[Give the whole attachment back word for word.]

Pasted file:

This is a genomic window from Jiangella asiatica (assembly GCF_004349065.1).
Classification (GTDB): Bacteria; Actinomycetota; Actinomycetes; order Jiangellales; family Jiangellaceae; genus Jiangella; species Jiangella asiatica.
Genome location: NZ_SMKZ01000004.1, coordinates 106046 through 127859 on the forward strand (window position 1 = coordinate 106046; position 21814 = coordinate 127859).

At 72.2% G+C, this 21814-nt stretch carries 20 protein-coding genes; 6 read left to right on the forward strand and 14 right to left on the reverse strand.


This is a genomic window from Jiangella asiatica (assembly GCF_004349065.1).
Classification (GTDB): Bacteria; Actinomycetota; Actinomycetes; order Jiangellales; family Jiangellaceae; genus Jiangella; species Jiangella asiatica.
Genome location: NZ_SMKZ01000004.1, coordinates 106046 through 127859 on the forward strand (window position 1 = coordinate 106046; position 21814 = coordinate 127859).

At 72.2% G+C, this 21814-nt stretch carries 20 protein-coding genes; 6 read left to right on the forward strand and 14 right to left on the reverse strand.